Dead by Daylight Level Designer on Balancing and the Franchise’s Future

The challenges of balancing levels in a procedurally generated game and what is next for Behaviour Interactive

Two years into its lifecycle and the team behind Dead by Daylight are as enthusiastic as ever about the game and its future. We had the opportunity to catch up with DBD Level designer Matt Walker who shed some light on the future of the franchise, level design, and the challenges balancing a game like it.

What’s Next?

Just last month Behaviour Interactive secured the publishing rights to DBD giving them complete control over the future of the franchise. They are committed to adding more content and continuous refinement. Year 3 officially begins in June and players can expect four new chapters. That means four new killers, four new survivors and four new maps

Dead By Daylight _Year three Roadmap_v2

They have already teased their next killer. While Matt was coy about details the art suggests survivors may be heading for the big top.

Behaviour Interactive has already worked with a number of iconic horror franchises and Matt says that the team is open to new ideas and working with other horror franchises. What interests him the most what a new killer means for level design. The design of Killers and maps goes hand and hand for Behaviour Interactive. Matt is eager to work on a map that allows a balanced combination of indoor and outdoor play. One particular inspiration for him is the Antarctic research base from John Carpenter’s The Thing.

Always Improving

For now, Matt is in the process of overhauling the game’s tiles. The first priority of the dev team is making sure players can play. Connectivity and preserving saved games are a top priority but the team is also always reviewing and refining the game.

Dead by Daylight nurse

We asked Matt what strategies Behaviour Interactive used for balancing and he said the biggest tool was simply letting people play. Players, some of whom pour hours upon hours into the game, sometimes know the game better than the developers. They help the team identify pain points in the design so they can be addressed.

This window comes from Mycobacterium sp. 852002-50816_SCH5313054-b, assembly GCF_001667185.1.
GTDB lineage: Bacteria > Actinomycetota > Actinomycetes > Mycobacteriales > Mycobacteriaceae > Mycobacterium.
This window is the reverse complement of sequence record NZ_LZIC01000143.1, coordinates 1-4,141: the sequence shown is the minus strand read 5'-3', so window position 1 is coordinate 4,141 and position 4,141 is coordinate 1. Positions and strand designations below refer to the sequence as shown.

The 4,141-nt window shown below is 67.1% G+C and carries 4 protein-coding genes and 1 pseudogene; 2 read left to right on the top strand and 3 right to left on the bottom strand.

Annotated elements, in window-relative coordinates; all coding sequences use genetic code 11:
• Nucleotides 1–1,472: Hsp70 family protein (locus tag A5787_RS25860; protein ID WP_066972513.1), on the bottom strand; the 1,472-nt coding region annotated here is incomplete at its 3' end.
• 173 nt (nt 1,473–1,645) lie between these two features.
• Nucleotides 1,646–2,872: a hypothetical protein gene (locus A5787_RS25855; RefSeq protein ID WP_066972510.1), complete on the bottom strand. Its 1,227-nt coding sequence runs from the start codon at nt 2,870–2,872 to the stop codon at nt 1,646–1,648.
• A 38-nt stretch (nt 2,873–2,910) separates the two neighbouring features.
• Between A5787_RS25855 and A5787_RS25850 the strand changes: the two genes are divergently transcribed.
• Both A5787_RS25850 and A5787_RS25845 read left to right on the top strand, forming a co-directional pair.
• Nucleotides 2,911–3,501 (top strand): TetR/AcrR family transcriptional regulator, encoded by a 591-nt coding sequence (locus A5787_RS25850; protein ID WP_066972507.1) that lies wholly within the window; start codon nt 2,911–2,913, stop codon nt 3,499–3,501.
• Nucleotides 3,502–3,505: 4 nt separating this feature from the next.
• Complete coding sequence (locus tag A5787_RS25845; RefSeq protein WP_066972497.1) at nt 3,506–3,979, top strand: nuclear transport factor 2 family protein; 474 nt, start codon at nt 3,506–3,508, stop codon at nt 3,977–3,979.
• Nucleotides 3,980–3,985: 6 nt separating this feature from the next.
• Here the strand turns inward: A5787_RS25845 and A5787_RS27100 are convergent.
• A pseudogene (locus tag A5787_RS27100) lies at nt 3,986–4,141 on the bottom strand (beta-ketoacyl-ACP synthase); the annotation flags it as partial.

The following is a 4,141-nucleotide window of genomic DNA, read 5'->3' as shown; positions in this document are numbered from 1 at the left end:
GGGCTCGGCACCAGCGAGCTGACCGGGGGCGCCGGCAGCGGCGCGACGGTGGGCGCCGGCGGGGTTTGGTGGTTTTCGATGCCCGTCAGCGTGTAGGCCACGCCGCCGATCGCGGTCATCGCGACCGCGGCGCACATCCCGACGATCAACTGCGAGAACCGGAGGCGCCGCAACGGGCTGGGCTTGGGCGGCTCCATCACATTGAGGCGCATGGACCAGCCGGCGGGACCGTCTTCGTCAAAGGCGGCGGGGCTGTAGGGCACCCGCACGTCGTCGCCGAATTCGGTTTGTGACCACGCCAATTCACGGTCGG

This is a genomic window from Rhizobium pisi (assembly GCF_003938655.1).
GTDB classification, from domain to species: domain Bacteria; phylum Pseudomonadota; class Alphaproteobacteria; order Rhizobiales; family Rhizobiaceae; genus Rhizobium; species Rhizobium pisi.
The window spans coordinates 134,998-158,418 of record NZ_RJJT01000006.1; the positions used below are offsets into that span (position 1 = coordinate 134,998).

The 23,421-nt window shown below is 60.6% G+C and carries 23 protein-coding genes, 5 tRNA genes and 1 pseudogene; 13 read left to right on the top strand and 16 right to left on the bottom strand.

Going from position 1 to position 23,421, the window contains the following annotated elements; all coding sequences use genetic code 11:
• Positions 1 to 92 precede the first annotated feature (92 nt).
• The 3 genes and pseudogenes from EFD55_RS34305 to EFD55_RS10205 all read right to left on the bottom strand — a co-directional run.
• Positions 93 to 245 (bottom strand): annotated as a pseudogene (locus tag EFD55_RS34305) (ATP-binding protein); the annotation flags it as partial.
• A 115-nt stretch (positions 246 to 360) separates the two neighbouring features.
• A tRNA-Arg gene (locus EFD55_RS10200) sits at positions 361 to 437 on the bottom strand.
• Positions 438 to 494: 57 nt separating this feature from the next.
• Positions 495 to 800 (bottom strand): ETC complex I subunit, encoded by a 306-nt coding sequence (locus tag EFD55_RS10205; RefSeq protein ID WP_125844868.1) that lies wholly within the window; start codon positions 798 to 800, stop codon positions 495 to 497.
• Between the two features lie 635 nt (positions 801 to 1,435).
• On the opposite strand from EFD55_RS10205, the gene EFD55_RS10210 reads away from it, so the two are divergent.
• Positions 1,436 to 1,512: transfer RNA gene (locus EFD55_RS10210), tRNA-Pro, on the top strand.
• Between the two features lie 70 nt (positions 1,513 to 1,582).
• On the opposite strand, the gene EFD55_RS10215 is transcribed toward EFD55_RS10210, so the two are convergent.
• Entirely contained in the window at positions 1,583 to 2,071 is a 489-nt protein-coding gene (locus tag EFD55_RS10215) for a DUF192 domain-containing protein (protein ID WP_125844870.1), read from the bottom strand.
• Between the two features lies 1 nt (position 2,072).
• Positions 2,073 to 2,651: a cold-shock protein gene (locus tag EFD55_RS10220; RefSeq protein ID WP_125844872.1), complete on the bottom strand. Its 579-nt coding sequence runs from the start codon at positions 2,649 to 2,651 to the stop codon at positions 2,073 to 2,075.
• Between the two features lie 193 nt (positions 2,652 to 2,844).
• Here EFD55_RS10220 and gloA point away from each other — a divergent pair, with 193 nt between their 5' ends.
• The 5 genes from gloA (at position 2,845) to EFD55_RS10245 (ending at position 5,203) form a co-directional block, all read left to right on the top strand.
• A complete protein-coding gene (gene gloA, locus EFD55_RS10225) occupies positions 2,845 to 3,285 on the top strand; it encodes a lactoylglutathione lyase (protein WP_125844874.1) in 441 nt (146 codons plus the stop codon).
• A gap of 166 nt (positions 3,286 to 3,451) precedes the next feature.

Of course, not all problems are easily fixed. Matt explained some of the challenges working on the level design in a game that is procedurally generated. At the core of it is a series of rules controlling global counts, line of site, proximity of objects and so much more. These dictate where Matt’s assets land. When the rules work its great but when things get placed poorly the team has to analyse the whole ecosystem to find out what went wrong.

The second issue is an economy of time and distance. Every decision in designing a level has to consider this economy. How much time can the player gain leaping through a window compared to the chase time of a killer? There is an equation for building and releasing the tension in DBD. This is why the designers make decisions like making windows only one way or balancing a killers speed with map size.

At the end of the day, it is a team effort. Level designers and programmers working together to refine the algorithm. Sometimes players may not even notice the changes Matt makes, one less pallet here or an extra rock there. It may seem insignificant but it is part of a much larger ecosystem designed to make sure you have fun, even if you are being hunted.

What is clear is that Matt and the team at Behaviour Interactive are still very passionate about DBD. They are bolstered by the community and committed to ensuring the game’s lifecycle is as long as possible.

This article first appeared on

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